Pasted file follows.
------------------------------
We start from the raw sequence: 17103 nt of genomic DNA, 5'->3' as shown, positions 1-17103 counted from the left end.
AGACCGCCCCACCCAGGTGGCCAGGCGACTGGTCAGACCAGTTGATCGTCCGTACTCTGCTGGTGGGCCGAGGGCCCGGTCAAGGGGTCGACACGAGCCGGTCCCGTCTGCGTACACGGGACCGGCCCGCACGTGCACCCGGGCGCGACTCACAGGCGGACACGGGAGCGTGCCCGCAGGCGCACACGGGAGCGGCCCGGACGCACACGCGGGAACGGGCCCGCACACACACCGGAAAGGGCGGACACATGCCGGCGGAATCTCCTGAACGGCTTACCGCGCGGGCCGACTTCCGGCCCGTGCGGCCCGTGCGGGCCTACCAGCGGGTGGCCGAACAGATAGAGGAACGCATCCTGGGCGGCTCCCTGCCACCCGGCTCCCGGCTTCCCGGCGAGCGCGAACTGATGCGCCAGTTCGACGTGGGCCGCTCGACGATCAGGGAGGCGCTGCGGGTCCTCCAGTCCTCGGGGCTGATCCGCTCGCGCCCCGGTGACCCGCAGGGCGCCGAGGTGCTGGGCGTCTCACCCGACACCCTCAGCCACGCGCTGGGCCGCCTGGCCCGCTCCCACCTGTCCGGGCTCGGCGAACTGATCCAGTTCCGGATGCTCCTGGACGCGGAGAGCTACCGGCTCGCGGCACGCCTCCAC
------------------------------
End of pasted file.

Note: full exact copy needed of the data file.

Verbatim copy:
We start from the raw sequence: 17103 nt of genomic DNA, 5'->3' as shown, positions 1-17103 counted from the left end.
AGACCGCCCCACCCAGGTGGCCAGGCGACTGGTCAGACCAGTTGATCGTCCGTACTCTGCTGGTGGGCCGAGGGCCCGGTCAAGGGGTCGACACGAGCCGGTCCCGTCTGCGTACACGGGACCGGCCCGCACGTGCACCCGGGCGCGACTCACAGGCGGACACGGGAGCGTGCCCGCAGGCGCACACGGGAGCGGCCCGGACGCACACGCGGGAACGGGCCCGCACACACACCGGAAAGGGCGGACACATGCCGGCGGAATCTCCTGAACGGCTTACCGCGCGGGCCGACTTCCGGCCCGTGCGGCCCGTGCGGGCCTACCAGCGGGTGGCCGAACAGATAGAGGAACGCATCCTGGGCGGCTCCCTGCCACCCGGCTCCCGGCTTCCCGGCGAGCGCGAACTGATGCGCCAGTTCGACGTGGGCCGCTCGACGATCAGGGAGGCGCTGCGGGTCCTCCAGTCCTCGGGGCTGATCCGCTCGCGCCCCGGTGACCCGCAGGGCGCCGAGGTGCTGGGCGTCTCACCCGACACCCTCAGCCACGCGCTGGGCCGCCTGGCCCGCTCCCACCTGTCCGGGCTCGGCGAACTGATCCAGTTCCGGATGCTCCTGGACGCGGAGAGCTACCGGCTCGCGGCACGCCTCCAC